"To keep the tension up, I divided the plot into three separate storylines: The main storyline with Laura and the rogue agents who are protecting her, a second storyline with Secretary Keene and the various parties working for him, and a third storyline with Dr. Lasky attempting to treat one of the first patients suffering from a mystery illness. That allowed me to switch between storylines and always maintain the plot’s upward trajectory.”
With this project wrapped up, couldHomeland Directive or Surrogates sequels be coming up any time soon?
“I do have an idea for a sequel, but that would be something that would get written down the road. Right now, I have several books in various stages of production. One of my ongoing projects is writing graphic novel adaptations of Rick Riordan’s Percy Jackson & The Olympians series. The Lightning Thief was released in October, and I’ve already finished scripting the next two installments in the series, The Sea of Monsters and The Titan’s Curse. Those are both scheduled for release in 2012. I have a couple of other projects in the works at Hyperion as well, but I don’t know if I can talk about them yet.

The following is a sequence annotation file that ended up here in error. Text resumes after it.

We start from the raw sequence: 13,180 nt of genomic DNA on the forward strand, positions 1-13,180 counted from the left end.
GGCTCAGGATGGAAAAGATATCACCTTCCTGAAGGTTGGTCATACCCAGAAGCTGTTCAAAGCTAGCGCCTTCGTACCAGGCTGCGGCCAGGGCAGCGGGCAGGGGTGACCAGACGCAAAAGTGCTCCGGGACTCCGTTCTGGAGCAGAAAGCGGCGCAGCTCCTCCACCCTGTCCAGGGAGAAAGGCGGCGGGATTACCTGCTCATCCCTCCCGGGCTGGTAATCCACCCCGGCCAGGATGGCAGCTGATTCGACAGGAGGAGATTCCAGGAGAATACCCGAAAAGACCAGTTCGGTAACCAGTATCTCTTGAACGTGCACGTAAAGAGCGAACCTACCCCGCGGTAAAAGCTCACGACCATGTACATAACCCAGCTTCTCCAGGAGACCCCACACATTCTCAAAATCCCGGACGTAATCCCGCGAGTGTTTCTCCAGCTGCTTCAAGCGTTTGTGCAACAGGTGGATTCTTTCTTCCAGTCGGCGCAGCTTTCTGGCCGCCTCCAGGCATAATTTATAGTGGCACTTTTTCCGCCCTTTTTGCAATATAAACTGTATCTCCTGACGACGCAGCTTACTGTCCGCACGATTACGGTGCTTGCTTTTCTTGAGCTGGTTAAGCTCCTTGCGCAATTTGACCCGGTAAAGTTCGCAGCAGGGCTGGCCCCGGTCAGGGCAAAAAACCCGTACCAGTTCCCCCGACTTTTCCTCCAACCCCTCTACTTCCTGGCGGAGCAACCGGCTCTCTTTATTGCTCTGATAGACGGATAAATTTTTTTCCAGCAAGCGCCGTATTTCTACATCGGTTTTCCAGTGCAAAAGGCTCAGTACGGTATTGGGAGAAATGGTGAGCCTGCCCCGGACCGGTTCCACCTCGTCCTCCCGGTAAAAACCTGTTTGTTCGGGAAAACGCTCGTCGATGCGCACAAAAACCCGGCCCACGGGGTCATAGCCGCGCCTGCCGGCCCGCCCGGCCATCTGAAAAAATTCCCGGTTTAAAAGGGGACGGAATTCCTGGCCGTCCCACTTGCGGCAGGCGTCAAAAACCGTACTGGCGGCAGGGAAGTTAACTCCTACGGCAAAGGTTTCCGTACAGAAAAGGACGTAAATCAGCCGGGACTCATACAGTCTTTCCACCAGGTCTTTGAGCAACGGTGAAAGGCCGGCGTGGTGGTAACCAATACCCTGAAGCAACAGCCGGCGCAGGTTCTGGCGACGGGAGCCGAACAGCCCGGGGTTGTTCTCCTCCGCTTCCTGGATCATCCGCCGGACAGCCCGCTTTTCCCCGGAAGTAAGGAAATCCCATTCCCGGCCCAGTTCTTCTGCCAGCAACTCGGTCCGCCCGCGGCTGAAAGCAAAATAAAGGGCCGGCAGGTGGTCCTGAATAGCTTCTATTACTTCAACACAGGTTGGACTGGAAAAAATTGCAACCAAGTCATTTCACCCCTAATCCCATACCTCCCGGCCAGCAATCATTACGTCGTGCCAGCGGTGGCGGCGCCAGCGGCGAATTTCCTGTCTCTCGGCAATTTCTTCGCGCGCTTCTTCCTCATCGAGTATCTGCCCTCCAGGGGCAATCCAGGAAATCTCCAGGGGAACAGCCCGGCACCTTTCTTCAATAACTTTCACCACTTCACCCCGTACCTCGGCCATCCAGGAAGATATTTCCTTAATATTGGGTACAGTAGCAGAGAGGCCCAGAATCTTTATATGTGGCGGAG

"I’m also currently writing the next group of stories set in the world of The Surrogates, and those are scheduled for 2012, too. Brett Weldele and I are doing something different with the characters this time around, and I hope the fans enjoy reading it as much as I’m enjoying writing it. There are a few Easter eggs throughout the story, little things I did to have some fun with what is otherwise pretty serious subject matter. I don’t want to give away what they are, though, so I’ll just leave it there and see if any of the readers discover them on their own.”